Magnetic seeding coagulation: Effect of Al species and magnetic particles on coagulation efficiency, residual Al, and floc properties

Miao Lv, Dongyi Li, Zhaohan Zhang, Bruce E. Logan, Jan Peter van der Hoek, Muchen Sun, Fan Chen, Yujie Feng

Research output: Contribution to journalArticlepeer-review

Abstract

Magnetic seeding coagulation (MSC) process has been used to accelerate flocs sedimentation with an applied magnetic field, offering large handling capacity and low energy consumption. The interactions of three typical Al species, aluminum chloride (AlCl3), Al13O4(OH)247+ polymer (Al13), and (AlO4)2Al28(OH)5618+ polymer (Al30), with magnetic particles (MPs) were examined to clarify the MSC process. In traditional coagulation (TC) process, the aggregation of primary Ala-dissolved organic matter (DOM) complexes with in-situ-formed polynuclear species generated a large average floc size (226 μm), which was proved to be efficient for DOC removal (52.6%). The weak connections between dissolved Ala-DOM complexes and MPs led to the negligible changes of dissolved Al after seeding with MPs in AlCl3. A significant interaction between MPs and Al13 was observed, in which the MPs-Al13-DOM complexes were proposed to be responsible for the significant improvement of DOC removal (from 47% to 52%) and residual total Al reduction (from 1.05 to 0.27 mg Al L−1) with MPs addition. Al30 produced a lower floc fractal dimension (Df = 1.88) than AlCl3 (2.08) and Al13 (1.99) in the TC process, whereas its floc strength (70.9%) and floc recovery (38.5%) were higher than the others. Although more detached fragments were produced with MPs addition, the effective sedimentation of these fragments with the applied magnetic field led to the decrease of residual turbidity and colloidal Al in Al30. The dependence of coagulation behavior to MPs and different Al species can be applied to guide the application of an effective MSC process.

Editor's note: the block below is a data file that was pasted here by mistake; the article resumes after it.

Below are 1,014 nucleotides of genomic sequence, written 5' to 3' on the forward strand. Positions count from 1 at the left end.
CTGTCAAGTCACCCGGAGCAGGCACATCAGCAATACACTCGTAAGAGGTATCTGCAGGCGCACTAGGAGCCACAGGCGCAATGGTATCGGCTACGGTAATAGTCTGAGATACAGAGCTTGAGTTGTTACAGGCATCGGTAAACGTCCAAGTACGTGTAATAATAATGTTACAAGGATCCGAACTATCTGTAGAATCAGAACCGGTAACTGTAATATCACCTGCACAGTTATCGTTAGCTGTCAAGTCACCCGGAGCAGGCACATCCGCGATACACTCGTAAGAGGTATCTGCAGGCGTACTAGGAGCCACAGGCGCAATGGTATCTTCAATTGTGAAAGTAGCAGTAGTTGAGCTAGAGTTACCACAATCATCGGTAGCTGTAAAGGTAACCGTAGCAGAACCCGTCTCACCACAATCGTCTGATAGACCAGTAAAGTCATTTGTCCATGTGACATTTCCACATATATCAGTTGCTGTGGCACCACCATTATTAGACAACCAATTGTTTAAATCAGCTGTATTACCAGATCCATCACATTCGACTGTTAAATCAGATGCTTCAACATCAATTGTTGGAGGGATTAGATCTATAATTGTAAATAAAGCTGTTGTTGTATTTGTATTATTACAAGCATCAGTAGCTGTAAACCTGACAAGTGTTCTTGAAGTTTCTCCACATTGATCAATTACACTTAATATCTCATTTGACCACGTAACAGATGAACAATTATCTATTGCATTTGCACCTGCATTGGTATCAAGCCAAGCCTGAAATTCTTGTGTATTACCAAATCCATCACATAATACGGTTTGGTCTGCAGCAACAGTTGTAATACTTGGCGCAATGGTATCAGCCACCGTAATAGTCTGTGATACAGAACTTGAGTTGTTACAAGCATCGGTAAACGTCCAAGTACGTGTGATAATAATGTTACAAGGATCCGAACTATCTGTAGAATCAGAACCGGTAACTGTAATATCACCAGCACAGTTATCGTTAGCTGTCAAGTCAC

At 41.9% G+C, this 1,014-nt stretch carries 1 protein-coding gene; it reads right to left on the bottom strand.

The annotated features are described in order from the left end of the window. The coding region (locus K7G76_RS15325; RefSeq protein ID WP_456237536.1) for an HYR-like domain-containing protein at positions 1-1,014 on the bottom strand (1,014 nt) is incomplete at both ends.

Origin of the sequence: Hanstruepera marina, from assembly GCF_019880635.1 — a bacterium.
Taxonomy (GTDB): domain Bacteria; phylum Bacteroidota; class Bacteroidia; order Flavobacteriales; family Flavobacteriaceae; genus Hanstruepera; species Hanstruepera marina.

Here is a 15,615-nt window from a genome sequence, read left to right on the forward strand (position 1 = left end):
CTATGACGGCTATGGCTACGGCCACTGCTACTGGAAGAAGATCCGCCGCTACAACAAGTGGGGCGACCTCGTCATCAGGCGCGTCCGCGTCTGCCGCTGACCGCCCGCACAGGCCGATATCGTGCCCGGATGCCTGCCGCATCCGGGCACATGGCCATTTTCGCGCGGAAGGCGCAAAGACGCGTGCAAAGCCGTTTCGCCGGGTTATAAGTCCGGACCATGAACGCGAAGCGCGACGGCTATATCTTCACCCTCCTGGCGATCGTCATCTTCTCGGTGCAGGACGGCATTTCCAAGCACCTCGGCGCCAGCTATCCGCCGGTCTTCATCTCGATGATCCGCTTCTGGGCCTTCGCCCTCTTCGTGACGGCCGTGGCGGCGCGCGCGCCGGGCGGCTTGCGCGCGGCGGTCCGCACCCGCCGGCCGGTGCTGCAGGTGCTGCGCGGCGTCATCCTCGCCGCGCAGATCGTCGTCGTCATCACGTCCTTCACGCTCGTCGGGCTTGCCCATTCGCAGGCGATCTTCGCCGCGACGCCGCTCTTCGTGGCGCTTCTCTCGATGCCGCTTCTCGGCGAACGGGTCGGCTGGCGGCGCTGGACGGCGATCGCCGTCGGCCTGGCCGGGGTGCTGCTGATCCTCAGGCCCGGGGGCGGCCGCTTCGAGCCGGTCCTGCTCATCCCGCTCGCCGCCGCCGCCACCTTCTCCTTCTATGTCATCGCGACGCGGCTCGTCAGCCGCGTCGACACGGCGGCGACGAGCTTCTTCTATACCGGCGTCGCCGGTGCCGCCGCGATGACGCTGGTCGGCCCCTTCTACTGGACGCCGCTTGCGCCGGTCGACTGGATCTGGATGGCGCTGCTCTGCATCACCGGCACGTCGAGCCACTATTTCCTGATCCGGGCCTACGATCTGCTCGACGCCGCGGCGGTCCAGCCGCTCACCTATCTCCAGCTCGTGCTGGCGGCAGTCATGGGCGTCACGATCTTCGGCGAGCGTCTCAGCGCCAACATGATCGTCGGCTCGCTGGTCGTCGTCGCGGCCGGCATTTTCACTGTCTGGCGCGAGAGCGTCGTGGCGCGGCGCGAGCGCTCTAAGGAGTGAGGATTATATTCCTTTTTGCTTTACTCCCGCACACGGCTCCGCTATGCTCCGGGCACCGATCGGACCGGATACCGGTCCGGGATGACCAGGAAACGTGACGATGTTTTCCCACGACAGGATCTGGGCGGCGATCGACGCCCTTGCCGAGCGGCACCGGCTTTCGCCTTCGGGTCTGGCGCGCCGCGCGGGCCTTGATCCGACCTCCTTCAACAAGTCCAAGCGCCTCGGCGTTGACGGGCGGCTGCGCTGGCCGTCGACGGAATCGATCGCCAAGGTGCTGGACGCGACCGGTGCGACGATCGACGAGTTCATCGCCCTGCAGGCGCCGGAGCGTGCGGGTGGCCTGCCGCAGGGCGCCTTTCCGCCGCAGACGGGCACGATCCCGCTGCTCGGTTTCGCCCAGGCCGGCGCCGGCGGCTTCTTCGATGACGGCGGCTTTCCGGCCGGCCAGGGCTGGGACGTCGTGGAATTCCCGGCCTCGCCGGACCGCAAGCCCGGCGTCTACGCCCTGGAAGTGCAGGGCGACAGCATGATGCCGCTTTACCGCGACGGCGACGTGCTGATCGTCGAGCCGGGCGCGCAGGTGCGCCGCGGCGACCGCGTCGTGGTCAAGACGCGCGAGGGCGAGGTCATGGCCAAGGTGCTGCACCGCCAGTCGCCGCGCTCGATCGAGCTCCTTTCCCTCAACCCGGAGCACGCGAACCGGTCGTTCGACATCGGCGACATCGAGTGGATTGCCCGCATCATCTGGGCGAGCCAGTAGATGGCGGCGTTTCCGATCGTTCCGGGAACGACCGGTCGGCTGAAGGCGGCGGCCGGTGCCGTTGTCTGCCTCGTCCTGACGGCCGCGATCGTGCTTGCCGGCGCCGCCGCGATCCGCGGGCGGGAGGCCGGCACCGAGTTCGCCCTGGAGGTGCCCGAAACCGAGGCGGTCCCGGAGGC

Original languageEnglish (US)
Article number129363
JournalChemosphere
Volume268
DOIs
StatePublished - Apr 2021

All Science Journal Classification (ASJC) codes

  • Environmental Engineering
  • Environmental Chemistry
  • Chemistry(all)
  • Pollution
  • Health, Toxicology and Mutagenesis

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